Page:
May 14, 1998
Vol. 17, No. 16

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    Following Hubble's footsteps

    Students in Core course recreate famous experiments

    By Jennifer Vanasco
    News Office

    Up a narrow, twisting staircase in Kersten Physics Teaching Center, in a small, dark, circular room, six undergraduates huddle together for warmth.

    But once astrophysicist Richard Kron starts giving gentle directions, everything changes. The students move into action, forgetting the cold. They pull covers off the Dunham Telescope, turn on three computers, set a clock to the automated voice that announces Coordinated Universal Time from a shortwave radio receiver. They open the dome of the observatory and direct the telescope to a star they will use to fine-tune their position.

    If not the method, students in this Core astrophysics class hope to recreate the results of Edwin Hubble's famous experiments, proving the universe is expanding.

    "I chose this class because it was hands-on. We focus on concrete questions step-by-step," said Nancy Dorn, a senior concentrating in art. "What we learn in lecture we do in lab. It's really exciting."

    Dorn, like all students taking the 118-119-120 astrophysics sequence for non-science majors, had the choice of continuing the sequence with the standard third-quarter astrophysics class, 120, which normally has 90 students--or taking 122, which is Kron's smaller, lab-focused class.

    "With a smaller number of students, we can use our telescopes, computers and the spectrograph to measure the expansion of the universe instead of just talking about it," said Kron, Professor in Astronomy & Astrophysics.

    The idea of offering a small astrophysics class came from Peter Vandervoort, Professor in Astronomy & Astrophysics. Vandervoort conceived of and taught 122 as a small lecture class, and now under Kron's direction, it has evolved into a course that focuses on practical astrophysics.

    "In this class, we are able to do real astronomy for the first time--and maybe the only time," said Stefan Pedatella, a senior concentrating in English.

    The 22 students in Kron's class are divided into four lab groups. Each group trudges up the stairs one night a week to use the telescope mounted on top of Kersten Physics Teaching Center. The Dunham Telescope features an unusual mechanical design called an altitude-altitude mount. "Most small telescopes require you to drag other attached equipment around as the telescope moves," Kron said. "Ours is able to have this huge, harpsichord-shaped spectrograph attached to it without needing to shift the spectrograph around."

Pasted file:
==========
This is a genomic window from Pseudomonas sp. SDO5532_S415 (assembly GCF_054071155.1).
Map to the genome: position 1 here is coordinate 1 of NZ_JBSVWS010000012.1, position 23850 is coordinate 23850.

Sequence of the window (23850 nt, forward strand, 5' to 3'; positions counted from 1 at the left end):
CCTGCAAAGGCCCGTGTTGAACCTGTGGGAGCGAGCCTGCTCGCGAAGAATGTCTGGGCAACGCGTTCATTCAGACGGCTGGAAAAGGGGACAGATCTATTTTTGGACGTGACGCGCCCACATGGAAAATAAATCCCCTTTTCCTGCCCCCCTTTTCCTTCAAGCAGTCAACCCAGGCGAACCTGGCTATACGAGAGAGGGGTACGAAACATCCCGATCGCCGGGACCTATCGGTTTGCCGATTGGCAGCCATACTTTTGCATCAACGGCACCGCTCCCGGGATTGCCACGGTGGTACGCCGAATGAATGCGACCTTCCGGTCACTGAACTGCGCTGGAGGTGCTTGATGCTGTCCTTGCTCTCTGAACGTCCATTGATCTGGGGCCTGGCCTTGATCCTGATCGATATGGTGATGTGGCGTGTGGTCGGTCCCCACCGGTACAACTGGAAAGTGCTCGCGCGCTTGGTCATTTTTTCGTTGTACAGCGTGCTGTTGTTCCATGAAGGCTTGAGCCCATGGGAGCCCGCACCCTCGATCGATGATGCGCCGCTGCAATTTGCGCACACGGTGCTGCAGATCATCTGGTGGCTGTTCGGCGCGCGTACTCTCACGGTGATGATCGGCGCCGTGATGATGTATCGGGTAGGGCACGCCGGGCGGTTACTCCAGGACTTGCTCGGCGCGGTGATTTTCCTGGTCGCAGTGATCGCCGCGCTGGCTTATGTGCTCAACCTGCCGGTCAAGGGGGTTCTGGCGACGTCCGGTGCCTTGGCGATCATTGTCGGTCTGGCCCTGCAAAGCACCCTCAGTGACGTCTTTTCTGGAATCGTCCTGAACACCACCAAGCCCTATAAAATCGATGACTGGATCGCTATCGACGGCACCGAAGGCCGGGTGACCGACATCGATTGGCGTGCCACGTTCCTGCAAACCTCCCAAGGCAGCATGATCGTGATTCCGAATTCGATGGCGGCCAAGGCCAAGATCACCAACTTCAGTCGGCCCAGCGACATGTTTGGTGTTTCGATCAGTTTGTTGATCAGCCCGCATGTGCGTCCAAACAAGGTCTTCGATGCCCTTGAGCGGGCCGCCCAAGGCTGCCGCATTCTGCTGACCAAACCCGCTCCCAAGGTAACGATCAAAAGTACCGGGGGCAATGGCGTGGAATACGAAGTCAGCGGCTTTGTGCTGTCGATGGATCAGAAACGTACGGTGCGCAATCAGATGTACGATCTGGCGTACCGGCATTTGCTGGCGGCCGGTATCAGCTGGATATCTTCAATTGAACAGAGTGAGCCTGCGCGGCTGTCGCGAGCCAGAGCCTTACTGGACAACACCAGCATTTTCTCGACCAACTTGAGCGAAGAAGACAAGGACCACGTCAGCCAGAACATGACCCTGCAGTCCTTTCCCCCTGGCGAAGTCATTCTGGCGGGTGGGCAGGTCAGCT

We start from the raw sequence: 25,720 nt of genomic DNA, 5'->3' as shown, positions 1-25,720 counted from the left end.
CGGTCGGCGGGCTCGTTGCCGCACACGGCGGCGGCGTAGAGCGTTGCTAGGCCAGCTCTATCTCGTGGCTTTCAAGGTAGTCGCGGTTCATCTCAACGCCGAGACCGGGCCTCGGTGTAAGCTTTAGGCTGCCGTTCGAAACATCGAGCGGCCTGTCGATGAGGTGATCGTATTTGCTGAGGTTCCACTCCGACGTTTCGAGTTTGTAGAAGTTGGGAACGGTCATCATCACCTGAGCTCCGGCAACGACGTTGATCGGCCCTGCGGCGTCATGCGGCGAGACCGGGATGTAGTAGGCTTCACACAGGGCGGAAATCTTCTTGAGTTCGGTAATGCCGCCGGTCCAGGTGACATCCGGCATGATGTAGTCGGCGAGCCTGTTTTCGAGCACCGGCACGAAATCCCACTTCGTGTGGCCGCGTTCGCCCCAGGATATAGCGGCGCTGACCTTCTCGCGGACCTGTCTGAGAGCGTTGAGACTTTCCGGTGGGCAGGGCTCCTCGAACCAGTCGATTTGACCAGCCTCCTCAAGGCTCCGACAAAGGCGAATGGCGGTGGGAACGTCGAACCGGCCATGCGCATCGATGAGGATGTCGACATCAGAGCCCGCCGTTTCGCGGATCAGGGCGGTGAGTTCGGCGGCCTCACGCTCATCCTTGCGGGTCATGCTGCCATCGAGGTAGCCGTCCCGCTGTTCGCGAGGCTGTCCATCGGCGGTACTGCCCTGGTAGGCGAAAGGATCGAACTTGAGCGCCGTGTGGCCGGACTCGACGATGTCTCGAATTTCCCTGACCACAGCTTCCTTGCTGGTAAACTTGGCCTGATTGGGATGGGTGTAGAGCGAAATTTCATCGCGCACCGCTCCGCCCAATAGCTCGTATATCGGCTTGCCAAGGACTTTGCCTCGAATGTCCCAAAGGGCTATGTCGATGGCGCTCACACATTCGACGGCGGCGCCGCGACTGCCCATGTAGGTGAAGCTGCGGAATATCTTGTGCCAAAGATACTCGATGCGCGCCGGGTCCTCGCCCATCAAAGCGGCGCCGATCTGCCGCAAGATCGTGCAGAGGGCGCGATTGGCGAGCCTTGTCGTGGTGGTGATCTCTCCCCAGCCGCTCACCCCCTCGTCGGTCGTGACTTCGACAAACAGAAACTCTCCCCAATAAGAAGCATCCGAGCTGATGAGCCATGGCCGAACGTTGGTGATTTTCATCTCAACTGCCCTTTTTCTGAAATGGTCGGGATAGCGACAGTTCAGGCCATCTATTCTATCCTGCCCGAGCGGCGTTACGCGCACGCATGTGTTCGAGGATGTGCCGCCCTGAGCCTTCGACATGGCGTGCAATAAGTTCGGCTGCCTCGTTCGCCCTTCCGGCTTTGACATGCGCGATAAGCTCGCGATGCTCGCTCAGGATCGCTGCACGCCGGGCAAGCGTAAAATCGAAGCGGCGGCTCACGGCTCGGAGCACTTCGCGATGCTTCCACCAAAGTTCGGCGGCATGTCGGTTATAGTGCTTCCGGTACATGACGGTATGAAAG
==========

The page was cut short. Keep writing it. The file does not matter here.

A spectrograph splits light from stars and planets into wavelengths. Kron retrofitted the one in Kersten with a new optical arrangement so that it can better measure light from galaxies, which are large and low contrast compared to stars, which are small and high contrast.

    In the 1920s, Hubble used data from a spectrograph to show distances between galaxies are proportional to their redshift, a theory that helped prove space is expanding and led to the Big Bang theory of the creation of the universe. Astrophysicists can approximate how long ago the Big Bang occurred by calculating the rate at which galaxies are moving away from each other.

    The instruments Kron's class is using are 100 times more sensitive than the ones used in Hubble's time, but "the sky is also about 100 times brighter," Kron said, "so they sort of cancel each other out. It's still very challenging."

    He added, "It seems completely hopeless to do astronomy in the city because of all the light pollution. But in this experiment we are concentrating in the red part of the spectrum, and those red wavelengths are not blocked by the city's yellow lights."

    The students have been involved in every part of the process. Collectively, they decided to look for galaxies that had supernovas sometime in the past, because the supernovas would provide a benchmark for estimating the galaxies' distances. They also wanted galaxies that were known to have intensely bright hydrogen alpha emission, which is in the red part of the spectrum, so they could be seen more easily by the spectrograph.

    The galaxy these students are looking at this evening is M66, near the bright Virgo cluster of galaxies. The galaxy is too faint to see by eye, so they find it by using a sensitive electronic camera on the side of the main telescope. The room is silent with expectation as two students type in commands to the computer attached to the spectrograph. "Everyone's been waiting for this part," Dorn says quietly, "to feel like we're finding out for the first time how the universe began."

    The spectrograph shows M66 as a band of bright light. "I believe we have a galaxy," Kron says, and the students spontaneously cheer.

    In future labs, they will study other galaxies, collecting more redshift results, and on cloudy days, they will plot the intensity of the amount of light detected at different wavelengths. In the end, they will show, once again, that galaxies are moving apart.

    "As far as I know, no other urban university is doing this kind of thing," Kron said. "We're confronting students with physical phenomena directly, and they can't get this experience any place else."

    "It's nice," said Angie Brehmer, a junior concentrating in political science. "I feel like we're actually getting somewhere, we're really doing it ourselves."